Twitter usage has spiked just like it did for other big platforms, as more people are flocking to it to keep up with news updates. However, CEO Jack Dorsey is on shaky ground with key investors, who allowed him to keep his position on the promise that he would drive user and revenue growth — this will become increasingly difficult in the coming quarters.
Twitter says it now has 166 million daily active users, a healthy 24 percent increase from the 134 million it was touting a year ago. CEO Jack Dorsey told investors during a conference call that “for the first time in history, the whole world is focused on learning how to solve one global problem. […] People are turning to Twitter to stay informed, to share solutions and to ask for help and support one another, and we see it in the numbers.”
As for how well the company did financially during the first quarter of 2020, the answer is a little less impressive. Twitter’s total revenue for that period was $808 million, and while that is a three percent increase year-over-year, it’s mostly made up of advertising revenue.
It’s no secret that ad spending took a significant hit starting in March, which has affected Google, Facebook (and essentially every other company that relies on advertising revenue, like TechSpot) even as the two companies saw a sizeable increase in overall web traffic.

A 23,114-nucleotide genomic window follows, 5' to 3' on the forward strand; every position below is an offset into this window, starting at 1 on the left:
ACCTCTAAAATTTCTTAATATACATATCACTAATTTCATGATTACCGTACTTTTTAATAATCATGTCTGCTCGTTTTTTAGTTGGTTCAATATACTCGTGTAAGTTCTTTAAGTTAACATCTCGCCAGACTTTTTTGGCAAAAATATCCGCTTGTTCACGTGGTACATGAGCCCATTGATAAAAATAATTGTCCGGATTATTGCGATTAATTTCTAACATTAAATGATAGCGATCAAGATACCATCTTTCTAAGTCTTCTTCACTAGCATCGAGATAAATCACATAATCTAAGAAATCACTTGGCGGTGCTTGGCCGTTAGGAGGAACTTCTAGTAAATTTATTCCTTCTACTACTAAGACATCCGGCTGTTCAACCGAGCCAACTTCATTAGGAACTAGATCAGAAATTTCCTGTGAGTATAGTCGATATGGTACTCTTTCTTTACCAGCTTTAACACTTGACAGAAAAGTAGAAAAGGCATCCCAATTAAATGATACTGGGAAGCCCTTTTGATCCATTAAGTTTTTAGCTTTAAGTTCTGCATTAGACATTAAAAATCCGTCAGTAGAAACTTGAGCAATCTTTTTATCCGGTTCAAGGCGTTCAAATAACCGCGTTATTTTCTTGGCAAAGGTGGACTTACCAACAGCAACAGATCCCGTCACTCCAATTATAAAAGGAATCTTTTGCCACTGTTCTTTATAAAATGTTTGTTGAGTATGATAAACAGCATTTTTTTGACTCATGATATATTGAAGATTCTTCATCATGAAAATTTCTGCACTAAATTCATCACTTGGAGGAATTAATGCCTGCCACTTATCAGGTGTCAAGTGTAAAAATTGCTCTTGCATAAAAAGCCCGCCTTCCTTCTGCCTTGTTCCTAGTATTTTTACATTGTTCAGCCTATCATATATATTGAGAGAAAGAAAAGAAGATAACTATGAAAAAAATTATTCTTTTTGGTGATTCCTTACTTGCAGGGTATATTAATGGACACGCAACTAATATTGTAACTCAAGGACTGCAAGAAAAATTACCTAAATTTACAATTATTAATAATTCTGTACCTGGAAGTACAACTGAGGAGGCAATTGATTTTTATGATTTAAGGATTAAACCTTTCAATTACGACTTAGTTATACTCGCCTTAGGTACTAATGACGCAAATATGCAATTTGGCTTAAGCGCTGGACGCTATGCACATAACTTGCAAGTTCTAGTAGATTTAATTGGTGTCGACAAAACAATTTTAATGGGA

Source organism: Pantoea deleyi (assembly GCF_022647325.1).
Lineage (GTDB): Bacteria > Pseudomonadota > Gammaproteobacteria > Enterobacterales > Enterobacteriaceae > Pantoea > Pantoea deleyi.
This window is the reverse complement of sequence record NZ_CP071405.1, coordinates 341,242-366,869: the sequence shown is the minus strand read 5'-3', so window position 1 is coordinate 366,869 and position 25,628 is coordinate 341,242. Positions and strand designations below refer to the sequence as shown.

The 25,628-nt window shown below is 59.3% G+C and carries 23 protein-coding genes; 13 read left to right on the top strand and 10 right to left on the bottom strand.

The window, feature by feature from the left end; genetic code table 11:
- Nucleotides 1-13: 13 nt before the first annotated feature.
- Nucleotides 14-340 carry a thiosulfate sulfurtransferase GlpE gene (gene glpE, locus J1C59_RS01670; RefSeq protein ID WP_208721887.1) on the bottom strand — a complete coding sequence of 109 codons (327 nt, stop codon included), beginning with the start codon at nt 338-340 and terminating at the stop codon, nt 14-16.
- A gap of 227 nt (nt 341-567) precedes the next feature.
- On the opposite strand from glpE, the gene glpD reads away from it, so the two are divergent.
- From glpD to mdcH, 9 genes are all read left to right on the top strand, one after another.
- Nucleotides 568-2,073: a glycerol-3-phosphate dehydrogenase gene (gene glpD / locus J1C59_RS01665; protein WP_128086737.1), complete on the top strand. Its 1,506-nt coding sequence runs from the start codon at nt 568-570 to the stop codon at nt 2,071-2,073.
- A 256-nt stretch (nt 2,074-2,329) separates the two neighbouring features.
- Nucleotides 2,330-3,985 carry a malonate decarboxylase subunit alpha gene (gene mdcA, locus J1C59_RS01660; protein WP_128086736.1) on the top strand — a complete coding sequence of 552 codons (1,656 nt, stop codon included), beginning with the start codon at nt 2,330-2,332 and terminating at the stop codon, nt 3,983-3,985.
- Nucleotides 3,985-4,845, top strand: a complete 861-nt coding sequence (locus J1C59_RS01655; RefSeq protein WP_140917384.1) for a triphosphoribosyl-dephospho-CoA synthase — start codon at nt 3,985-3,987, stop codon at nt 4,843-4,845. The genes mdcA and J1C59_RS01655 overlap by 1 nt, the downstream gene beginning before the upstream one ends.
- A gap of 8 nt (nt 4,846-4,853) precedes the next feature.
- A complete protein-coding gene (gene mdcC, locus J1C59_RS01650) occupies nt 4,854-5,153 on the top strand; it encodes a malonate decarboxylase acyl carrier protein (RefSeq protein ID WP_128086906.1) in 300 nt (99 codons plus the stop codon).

For Twitter, ad revenue dropped around 27 percent year-over-year in the three weeks from March 11 to March 31. On a positive note, the company managed to offset some of that decline by reducing costs. Operating loss for those three months was $7 million, meaning that this was the first unprofitable quarter in the last two years. And while the company didn’t offer guidance for the coming quarters, it explained that it intends to stem losses by slowing hiring, lowering budgets for product development, and licensing users’ posts to researchers and marketers.
Twitter previously promised to work on adding features at an accelerated pace in 2020, including disappearing tweets and emoji reactions for direct messages. Now those plans will likely be delayed as the company says it will focus on improving its ad products to “increase our addressable market, with more access to advertising demand that may be more resilient through an economic downturn.”
In related news, Twitter earlier this month broadened guidance on “harmful activity” to protect the public conversation on its platform, and revised its strategy of dealing with misinformation. In just one month, the company had to remove more than 1,100 tweets containing harmful and misleading content, after its automated system picked up 1.5 million accounts that were targeting manipulative discussions.